Pierre Verger
France
1902 | † 1996
Pierre Edouard Leopold Verger, alias Fatumbi or Fátúmbí was a photographer, self-taught ethnographer, and babalawo (Yoruba priest of Ifa) who devoted most of his life to the study of the African diaspora - the slave trade, the African-based religions of the new world, and the resulting cultural and economical flows from and to Africa. At the age of 30, after losing his family, Pierre Verger took up the career of journalistic photographer. Over the next 15 years, he traveled the four continents, documenting many civilizations that would soon be effaced by progress. His destinations included Tahiti (1933); United States, Japan, and China (1934 and 1937); Italy, Spain, Sudan (now Mali), Niger, Upper Volta, Togo and Dahomey (now Benin, 1935); the West Indies (1936); Mexico (1937, 1939, and 1957); the Philippines and Indochina (now Thailand, Laos, Cambodia and Vietnam, 1938); Guatemala and Ecuador (1939); Senegal (as a conscript, 1940); Argentina (1941), Peru and Bolivia (1942 and 1946); and finally Brazil (1946). His photographs were featured in magazines such as Paris-Soir, Daily Mirror (under the pseudonym of Mr. Lensman), Life, and Paris Match. In the city of Salvador, Brazil he fell in love with the place and people, and decided to stay for good. Having become interested in the local history and culture, he turned from errant photographer to a researcher of the African diaspora in the Americas. His subsequent voyages are focused on that goal: the west coast of Africa and Paramaribo (1948), Haiti (1949), and Cuba (1957). After studying the Yoruba culture and its influences in Brazil, Verger became an initiated of the Candomblé religion, and officiated at its rituals. During a visit to Benin, he was initiated into Ifá (cowrie-shell divination), became a babalawo (priest) of Orunmila, and was renamed Fátúmbí ("he who is reborn through the Ifá"). Veger's contributions to ethnography are embodied in dozens of conference papers, journal articles and books and were recognized by Sorbonne University, which conferred upon him a doctoral degree (Docteur 3eme Cycle) in 1966 — quite a feat for someone who dropped out of high school at 17. Verger continued to study and document his chosen subject right until his death in Salvador, at the age of 94. During that time he became a professor at the Federal University of Bahia in 1973, where he was responsible for the establishment of the Afro-Brazilian Museum in Salvador; and served as visiting professor at the University of Ifé in Nigeria. The non-profit Pierre Verger Foundation in Salvador, which he established to continue his work, holds more than 63,000 photos and negatives taken until 1973, as well as his papers and correspondence. Source: Wikipedia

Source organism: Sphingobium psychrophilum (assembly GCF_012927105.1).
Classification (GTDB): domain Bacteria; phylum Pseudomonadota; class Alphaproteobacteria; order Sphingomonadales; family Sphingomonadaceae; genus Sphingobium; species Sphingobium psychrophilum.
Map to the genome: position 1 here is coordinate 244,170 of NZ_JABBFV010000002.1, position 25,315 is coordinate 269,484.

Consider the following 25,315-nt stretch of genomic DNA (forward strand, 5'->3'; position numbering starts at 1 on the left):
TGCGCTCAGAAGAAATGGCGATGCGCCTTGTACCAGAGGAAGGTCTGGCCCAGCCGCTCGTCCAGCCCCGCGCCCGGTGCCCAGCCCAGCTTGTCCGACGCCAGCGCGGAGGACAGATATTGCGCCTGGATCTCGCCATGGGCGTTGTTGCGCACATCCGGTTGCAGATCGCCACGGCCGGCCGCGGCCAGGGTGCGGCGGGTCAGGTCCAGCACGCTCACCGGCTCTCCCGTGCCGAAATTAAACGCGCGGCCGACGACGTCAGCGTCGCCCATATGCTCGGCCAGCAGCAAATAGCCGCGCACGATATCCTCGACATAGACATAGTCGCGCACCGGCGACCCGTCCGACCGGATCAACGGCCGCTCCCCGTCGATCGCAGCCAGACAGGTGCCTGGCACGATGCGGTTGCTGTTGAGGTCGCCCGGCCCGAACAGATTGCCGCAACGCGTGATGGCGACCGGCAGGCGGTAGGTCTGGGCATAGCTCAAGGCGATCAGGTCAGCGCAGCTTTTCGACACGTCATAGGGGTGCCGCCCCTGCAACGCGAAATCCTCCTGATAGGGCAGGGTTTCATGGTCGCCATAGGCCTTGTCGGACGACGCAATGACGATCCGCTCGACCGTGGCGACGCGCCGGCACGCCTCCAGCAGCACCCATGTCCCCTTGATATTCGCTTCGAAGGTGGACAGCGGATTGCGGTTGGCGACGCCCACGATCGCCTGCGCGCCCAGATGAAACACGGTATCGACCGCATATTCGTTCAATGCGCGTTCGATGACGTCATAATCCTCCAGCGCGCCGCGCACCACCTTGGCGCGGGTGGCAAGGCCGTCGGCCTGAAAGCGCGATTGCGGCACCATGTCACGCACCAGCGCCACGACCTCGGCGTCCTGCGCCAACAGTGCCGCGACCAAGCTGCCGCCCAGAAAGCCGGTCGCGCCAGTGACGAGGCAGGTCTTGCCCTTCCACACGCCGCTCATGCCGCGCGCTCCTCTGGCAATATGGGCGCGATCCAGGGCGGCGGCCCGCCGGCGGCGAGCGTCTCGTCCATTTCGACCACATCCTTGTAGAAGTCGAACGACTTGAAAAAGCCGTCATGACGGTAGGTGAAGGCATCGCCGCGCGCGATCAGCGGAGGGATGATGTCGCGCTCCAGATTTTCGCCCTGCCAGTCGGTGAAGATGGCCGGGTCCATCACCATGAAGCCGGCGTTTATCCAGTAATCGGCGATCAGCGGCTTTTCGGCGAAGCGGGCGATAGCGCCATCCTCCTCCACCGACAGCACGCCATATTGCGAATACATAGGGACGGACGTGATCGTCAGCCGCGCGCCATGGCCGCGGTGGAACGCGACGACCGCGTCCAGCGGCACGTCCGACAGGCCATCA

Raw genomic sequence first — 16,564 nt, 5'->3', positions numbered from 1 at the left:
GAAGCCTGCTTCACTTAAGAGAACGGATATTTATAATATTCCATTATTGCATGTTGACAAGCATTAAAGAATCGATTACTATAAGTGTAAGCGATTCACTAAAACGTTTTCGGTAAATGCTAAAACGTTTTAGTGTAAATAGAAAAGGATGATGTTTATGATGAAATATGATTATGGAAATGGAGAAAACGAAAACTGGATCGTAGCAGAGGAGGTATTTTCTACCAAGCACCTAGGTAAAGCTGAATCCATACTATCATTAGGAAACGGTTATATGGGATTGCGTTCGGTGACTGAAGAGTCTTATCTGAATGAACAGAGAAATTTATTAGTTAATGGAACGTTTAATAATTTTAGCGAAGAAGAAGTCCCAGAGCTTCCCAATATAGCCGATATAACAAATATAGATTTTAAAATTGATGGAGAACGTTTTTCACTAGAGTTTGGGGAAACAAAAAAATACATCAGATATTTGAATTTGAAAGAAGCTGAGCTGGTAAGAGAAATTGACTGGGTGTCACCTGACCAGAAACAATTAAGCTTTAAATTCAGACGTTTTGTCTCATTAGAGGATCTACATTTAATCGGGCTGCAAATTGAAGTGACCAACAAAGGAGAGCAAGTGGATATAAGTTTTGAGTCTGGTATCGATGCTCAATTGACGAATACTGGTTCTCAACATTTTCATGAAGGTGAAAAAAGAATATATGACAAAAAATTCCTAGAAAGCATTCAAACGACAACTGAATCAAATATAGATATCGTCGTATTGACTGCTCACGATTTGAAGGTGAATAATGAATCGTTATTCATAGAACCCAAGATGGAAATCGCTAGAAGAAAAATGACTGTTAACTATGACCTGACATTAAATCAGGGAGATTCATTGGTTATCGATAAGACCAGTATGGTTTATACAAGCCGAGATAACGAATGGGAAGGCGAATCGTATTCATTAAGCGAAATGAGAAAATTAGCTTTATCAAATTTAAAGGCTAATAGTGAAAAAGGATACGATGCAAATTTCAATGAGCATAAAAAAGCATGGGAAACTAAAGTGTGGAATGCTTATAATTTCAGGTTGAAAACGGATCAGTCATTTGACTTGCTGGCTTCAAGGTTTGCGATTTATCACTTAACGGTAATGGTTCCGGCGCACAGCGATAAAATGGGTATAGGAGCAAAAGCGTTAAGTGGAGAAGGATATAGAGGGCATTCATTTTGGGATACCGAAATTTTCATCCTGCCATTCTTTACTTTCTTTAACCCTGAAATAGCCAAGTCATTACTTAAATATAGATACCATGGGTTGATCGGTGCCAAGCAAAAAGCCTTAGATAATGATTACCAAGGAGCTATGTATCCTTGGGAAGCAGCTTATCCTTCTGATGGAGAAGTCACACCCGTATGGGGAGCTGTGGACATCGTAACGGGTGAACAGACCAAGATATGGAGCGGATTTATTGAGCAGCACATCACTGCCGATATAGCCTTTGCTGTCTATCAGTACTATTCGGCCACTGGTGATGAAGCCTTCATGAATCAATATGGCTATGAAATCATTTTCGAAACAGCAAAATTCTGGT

Sandrine Hermand-Grisel
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Bill Brandt
Germany/United Kingdom
1904 | † 1983